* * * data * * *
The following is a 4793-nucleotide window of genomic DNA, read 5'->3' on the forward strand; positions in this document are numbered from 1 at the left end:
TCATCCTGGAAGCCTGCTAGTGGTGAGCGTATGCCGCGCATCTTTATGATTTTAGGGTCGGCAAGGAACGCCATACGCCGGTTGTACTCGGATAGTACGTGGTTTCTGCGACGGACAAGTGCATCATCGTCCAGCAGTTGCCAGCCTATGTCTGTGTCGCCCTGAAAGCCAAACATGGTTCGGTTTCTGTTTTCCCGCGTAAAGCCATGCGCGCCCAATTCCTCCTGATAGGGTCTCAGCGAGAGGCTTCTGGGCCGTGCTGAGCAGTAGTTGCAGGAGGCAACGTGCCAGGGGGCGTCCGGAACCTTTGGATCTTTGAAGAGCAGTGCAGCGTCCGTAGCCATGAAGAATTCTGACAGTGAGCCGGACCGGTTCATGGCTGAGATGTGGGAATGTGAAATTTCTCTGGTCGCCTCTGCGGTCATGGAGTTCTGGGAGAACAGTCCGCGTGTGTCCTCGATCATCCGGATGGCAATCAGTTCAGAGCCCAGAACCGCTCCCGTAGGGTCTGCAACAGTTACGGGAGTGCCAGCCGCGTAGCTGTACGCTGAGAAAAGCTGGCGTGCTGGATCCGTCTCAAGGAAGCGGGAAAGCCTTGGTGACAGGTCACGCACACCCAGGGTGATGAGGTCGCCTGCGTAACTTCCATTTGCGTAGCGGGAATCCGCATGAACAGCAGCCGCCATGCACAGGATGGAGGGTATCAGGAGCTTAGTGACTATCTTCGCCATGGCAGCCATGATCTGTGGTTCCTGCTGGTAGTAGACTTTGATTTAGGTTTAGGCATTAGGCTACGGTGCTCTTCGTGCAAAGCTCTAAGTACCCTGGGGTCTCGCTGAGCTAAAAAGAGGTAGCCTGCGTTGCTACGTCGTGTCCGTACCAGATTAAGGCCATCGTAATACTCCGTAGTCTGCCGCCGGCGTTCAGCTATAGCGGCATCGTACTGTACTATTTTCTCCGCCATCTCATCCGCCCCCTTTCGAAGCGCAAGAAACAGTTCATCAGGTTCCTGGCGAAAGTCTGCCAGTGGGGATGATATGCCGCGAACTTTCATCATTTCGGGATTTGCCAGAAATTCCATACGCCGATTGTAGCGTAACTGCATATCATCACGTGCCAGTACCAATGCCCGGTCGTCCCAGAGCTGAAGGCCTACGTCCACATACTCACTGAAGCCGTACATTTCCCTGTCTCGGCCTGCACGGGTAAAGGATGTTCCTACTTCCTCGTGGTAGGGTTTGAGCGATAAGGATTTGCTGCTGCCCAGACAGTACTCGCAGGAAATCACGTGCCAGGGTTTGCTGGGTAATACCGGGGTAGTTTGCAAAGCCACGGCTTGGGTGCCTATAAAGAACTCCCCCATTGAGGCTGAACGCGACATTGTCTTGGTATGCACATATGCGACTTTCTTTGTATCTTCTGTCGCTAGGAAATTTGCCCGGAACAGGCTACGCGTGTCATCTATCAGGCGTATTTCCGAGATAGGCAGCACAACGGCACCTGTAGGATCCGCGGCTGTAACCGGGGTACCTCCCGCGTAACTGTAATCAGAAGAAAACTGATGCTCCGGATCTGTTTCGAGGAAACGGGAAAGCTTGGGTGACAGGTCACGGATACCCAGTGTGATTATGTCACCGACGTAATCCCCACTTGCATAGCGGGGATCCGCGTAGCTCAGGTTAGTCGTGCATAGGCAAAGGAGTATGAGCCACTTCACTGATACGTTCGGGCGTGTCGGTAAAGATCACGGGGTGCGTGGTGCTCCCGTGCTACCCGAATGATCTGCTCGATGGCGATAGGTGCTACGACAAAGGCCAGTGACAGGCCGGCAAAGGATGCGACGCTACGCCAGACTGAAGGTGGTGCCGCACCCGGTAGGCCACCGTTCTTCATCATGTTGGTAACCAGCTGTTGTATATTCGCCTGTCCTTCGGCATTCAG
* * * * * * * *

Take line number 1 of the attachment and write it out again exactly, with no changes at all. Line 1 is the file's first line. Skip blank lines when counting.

The following is a 4793-nucleotide window of genomic DNA, read 5'->3' on the forward strand; positions in this document are numbered from 1 at the left end: